1993–2000: Expansion and decline

went on to become one of the best-selling musical acts in Japan.

Pfeifle described the second transition era as beginning in 1993 with bands such as L'Arc-en-Ciel, Glay (although formed in 1988, their first album was released in 1994) and Malice Mizer. They gained mainstream awareness, although they were not as commercially successful, except for L'Arc-en-Ciel and Glay whose later huge success was accompanied by a drastic change in their appearance and are often not associated with visual kei. Around 1995, visual kei bands experienced a booming success in the general population, which lasted for four years. According to Pfeifle, the third transition era began by bands such as La'cryma Christi, Penicillin and achieving moderate success. At the time, "the big four of visual kei" were Malice Mizer, La'cryma Christi, Shazna and Fanatic Crisis. In 1998, Pierrot released their major debut single, and Dir en grey's three major label singles were released with the help of Yoshiki the following year. They were called "the big two" in the scene at that time.

Around the early 1990s, a visual kei scene that placed more emphasize on music rather than fashion arouse in the city of Nagoya, and as such was later dubbed Nagoya kei. Silver-Rose (formed in 1989) and Kuroyume (formed in 1991) were described as the "Nagoya big two" in the underground scene, During the 1990s, several other conceptual subgenres like Eroguro kei (notably represented by Cali Gari), Angura kei (underground style, wearing traditional kimonos or Japanese uniforms) and Ouji kei or Kodona kei (prince style or boy style, notably Plastic Tree) emerged.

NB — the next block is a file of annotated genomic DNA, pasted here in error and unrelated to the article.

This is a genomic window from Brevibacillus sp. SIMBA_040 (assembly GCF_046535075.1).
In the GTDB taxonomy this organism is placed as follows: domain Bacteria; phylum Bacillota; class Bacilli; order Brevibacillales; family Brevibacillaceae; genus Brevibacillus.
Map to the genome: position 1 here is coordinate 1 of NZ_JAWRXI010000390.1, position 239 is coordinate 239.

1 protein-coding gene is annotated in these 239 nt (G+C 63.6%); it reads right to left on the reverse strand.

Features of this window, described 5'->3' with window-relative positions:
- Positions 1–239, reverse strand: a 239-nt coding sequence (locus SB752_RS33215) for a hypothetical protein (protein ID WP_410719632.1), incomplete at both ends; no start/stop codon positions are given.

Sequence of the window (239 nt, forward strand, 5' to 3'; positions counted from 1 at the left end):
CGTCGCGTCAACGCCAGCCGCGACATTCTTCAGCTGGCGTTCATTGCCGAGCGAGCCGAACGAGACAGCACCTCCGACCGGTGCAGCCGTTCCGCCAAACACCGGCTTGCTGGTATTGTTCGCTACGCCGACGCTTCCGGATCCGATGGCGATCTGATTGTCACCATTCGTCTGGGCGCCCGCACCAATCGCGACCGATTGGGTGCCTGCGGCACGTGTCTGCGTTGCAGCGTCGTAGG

By the late 1990s, the mainstream popularity of visual kei was declining; who with a toned down appearance became one of the most popular and successful visual kei solo singers, and L'Arc-en-Ciel publicly distanced themselves from the movement (although, in 2012 they were partly promoted internationally as a visual kei band). In 1998, Billboards Steve McClure commented that "To a certain extent, hide's death means the end of an era, X were the first generation of visual kei bands, but the novelty has worn off. For the next generation of bands, it's like: That's it. The torch has been passed to us". As other bands could not meet financial expectations, most major companies backed out of the movement, and it became an underground style often associated with the rebellious generation, non-conforming to proper society.

2001–2009: Neo-Visual Kei

performing in 2010, wearing costumes similar to the French Rococo style.

A second generation emerged in small visual kei-specific live houses managed by record companies like PS Company (Free-Will) and Maverick DC Group. The difference between the first and second generation is that the second; has no straightforward music style, ranging from metal to pop, but still seemingly focused on heavy rock genres; the fashion and gender ambiguities are of central importance. Although economically not very significant in the Japanese music market, it became the first Japanese music to succeed on an international scale.